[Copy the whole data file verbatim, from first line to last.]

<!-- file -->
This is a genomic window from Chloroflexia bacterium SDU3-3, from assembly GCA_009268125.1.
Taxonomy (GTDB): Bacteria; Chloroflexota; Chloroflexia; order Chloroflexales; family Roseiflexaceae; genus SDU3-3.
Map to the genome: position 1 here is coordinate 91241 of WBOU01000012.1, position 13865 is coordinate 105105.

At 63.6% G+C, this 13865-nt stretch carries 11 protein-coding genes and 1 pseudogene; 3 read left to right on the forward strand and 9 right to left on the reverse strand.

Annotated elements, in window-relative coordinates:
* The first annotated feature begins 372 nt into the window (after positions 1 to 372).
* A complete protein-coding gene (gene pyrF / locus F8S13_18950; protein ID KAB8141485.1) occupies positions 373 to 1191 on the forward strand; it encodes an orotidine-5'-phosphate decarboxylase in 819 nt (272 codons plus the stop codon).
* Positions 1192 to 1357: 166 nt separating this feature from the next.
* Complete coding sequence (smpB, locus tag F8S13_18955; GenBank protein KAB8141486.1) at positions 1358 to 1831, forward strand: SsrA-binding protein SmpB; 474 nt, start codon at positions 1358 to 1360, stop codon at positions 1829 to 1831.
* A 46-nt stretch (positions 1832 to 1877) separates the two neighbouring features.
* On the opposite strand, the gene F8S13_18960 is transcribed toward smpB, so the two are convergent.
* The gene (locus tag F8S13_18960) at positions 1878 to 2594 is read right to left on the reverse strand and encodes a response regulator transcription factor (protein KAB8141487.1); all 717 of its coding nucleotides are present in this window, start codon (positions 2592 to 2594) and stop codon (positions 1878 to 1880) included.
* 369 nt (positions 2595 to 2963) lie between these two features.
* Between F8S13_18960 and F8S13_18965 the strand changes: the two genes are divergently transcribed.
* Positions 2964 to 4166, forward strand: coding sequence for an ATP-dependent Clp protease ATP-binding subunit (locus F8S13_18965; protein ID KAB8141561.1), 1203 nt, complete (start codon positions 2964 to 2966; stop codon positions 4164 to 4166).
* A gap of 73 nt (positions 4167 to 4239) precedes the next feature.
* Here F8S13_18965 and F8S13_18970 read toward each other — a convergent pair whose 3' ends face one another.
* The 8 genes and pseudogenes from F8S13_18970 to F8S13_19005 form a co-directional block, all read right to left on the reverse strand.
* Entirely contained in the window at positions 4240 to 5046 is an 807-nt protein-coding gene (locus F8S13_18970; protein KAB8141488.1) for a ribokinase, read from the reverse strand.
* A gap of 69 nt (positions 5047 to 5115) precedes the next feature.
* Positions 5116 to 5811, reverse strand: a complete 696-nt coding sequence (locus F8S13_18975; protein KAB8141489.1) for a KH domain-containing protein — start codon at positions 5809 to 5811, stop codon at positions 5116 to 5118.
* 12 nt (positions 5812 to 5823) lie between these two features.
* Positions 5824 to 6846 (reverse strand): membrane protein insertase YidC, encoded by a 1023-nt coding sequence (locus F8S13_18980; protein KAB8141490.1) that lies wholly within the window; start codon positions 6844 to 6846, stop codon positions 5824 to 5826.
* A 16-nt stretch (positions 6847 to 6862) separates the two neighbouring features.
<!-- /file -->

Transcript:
This is a genomic window from Chloroflexia bacterium SDU3-3, from assembly GCA_009268125.1.
Taxonomy (GTDB): Bacteria; Chloroflexota; Chloroflexia; order Chloroflexales; family Roseiflexaceae; genus SDU3-3.
Map to the genome: position 1 here is coordinate 91241 of WBOU01000012.1, position 13865 is coordinate 105105.

At 63.6% G+C, this 13865-nt stretch carries 11 protein-coding genes and 1 pseudogene; 3 read left to right on the forward strand and 9 right to left on the reverse strand.

Annotated elements, in window-relative coordinates:
* The first annotated feature begins 372 nt into the window (after positions 1 to 372).
* A complete protein-coding gene (gene pyrF / locus F8S13_18950; protein ID KAB8141485.1) occupies positions 373 to 1191 on the forward strand; it encodes an orotidine-5'-phosphate decarboxylase in 819 nt (272 codons plus the stop codon).
* Positions 1192 to 1357: 166 nt separating this feature from the next.
* Complete coding sequence (smpB, locus tag F8S13_18955; GenBank protein KAB8141486.1) at positions 1358 to 1831, forward strand: SsrA-binding protein SmpB; 474 nt, start codon at positions 1358 to 1360, stop codon at positions 1829 to 1831.
* A 46-nt stretch (positions 1832 to 1877) separates the two neighbouring features.
* On the opposite strand, the gene F8S13_18960 is transcribed toward smpB, so the two are convergent.
* The gene (locus tag F8S13_18960) at positions 1878 to 2594 is read right to left on the reverse strand and encodes a response regulator transcription factor (protein KAB8141487.1); all 717 of its coding nucleotides are present in this window, start codon (positions 2592 to 2594) and stop codon (positions 1878 to 1880) included.
* 369 nt (positions 2595 to 2963) lie between these two features.
* Between F8S13_18960 and F8S13_18965 the strand changes: the two genes are divergently transcribed.
* Positions 2964 to 4166, forward strand: coding sequence for an ATP-dependent Clp protease ATP-binding subunit (locus F8S13_18965; protein ID KAB8141561.1), 1203 nt, complete (start codon positions 2964 to 2966; stop codon positions 4164 to 4166).
* A gap of 73 nt (positions 4167 to 4239) precedes the next feature.
* Here F8S13_18965 and F8S13_18970 read toward each other — a convergent pair whose 3' ends face one another.
* The 8 genes and pseudogenes from F8S13_18970 to F8S13_19005 form a co-directional block, all read right to left on the reverse strand.
* Entirely contained in the window at positions 4240 to 5046 is an 807-nt protein-coding gene (locus F8S13_18970; protein KAB8141488.1) for a ribokinase, read from the reverse strand.
* A gap of 69 nt (positions 5047 to 5115) precedes the next feature.
* Positions 5116 to 5811, reverse strand: a complete 696-nt coding sequence (locus F8S13_18975; protein KAB8141489.1) for a KH domain-containing protein — start codon at positions 5809 to 5811, stop codon at positions 5116 to 5118.
* 12 nt (positions 5812 to 5823) lie between these two features.
* Positions 5824 to 6846 (reverse strand): membrane protein insertase YidC, encoded by a 1023-nt coding sequence (locus F8S13_18980; protein KAB8141490.1) that lies wholly within the window; start codon positions 6844 to 6846, stop codon positions 5824 to 5826.
* A 16-nt stretch (positions 6847 to 6862) separates the two neighbouring features.